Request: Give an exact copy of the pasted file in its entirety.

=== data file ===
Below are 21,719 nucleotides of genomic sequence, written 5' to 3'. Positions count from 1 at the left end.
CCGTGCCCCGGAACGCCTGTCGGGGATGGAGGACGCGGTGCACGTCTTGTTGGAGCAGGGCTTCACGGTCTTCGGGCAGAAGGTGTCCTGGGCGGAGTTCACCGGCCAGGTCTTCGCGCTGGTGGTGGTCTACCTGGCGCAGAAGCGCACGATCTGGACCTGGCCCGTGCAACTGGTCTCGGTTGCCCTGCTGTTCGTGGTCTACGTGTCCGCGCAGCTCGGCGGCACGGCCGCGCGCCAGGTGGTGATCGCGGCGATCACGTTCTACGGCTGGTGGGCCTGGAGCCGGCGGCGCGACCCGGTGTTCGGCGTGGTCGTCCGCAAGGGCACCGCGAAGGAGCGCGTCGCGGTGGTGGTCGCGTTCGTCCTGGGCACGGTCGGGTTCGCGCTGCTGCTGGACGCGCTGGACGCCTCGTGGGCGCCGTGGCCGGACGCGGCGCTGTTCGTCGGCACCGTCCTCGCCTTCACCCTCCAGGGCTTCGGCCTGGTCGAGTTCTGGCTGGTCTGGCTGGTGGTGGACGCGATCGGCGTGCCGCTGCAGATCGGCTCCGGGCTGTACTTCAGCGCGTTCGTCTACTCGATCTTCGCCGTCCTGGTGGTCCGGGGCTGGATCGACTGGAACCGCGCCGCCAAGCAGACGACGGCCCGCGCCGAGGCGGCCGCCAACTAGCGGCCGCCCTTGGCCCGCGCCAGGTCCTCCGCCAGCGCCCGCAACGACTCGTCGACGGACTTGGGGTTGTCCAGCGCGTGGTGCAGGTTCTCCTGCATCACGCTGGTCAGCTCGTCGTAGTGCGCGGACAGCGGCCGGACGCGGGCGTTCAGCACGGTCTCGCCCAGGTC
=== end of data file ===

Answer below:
Below are 21,719 nucleotides of genomic sequence, written 5' to 3'. Positions count from 1 at the left end.
CCGTGCCCCGGAACGCCTGTCGGGGATGGAGGACGCGGTGCACGTCTTGTTGGAGCAGGGCTTCACGGTCTTCGGGCAGAAGGTGTCCTGGGCGGAGTTCACCGGCCAGGTCTTCGCGCTGGTGGTGGTCTACCTGGCGCAGAAGCGCACGATCTGGACCTGGCCCGTGCAACTGGTCTCGGTTGCCCTGCTGTTCGTGGTCTACGTGTCCGCGCAGCTCGGCGGCACGGCCGCGCGCCAGGTGGTGATCGCGGCGATCACGTTCTACGGCTGGTGGGCCTGGAGCCGGCGGCGCGACCCGGTGTTCGGCGTGGTCGTCCGCAAGGGCACCGCGAAGGAGCGCGTCGCGGTGGTGGTCGCGTTCGTCCTGGGCACGGTCGGGTTCGCGCTGCTGCTGGACGCGCTGGACGCCTCGTGGGCGCCGTGGCCGGACGCGGCGCTGTTCGTCGGCACCGTCCTCGCCTTCACCCTCCAGGGCTTCGGCCTGGTCGAGTTCTGGCTGGTCTGGCTGGTGGTGGACGCGATCGGCGTGCCGCTGCAGATCGGCTCCGGGCTGTACTTCAGCGCGTTCGTCTACTCGATCTTCGCCGTCCTGGTGGTCCGGGGCTGGATCGACTGGAACCGCGCCGCCAAGCAGACGACGGCCCGCGCCGAGGCGGCCGCCAACTAGCGGCCGCCCTTGGCCCGCGCCAGGTCCTCCGCCAGCGCCCGCAACGACTCGTCGACGGACTTGGGGTTGTCCAGCGCGTGGTGCAGGTTCTCCTGCATCACGCTGGTCAGCTCGTCGTAGTGCGCGGACAGCGGCCGGACGCGGGCGTTCAGCACGGTCTCGCCCAGGTC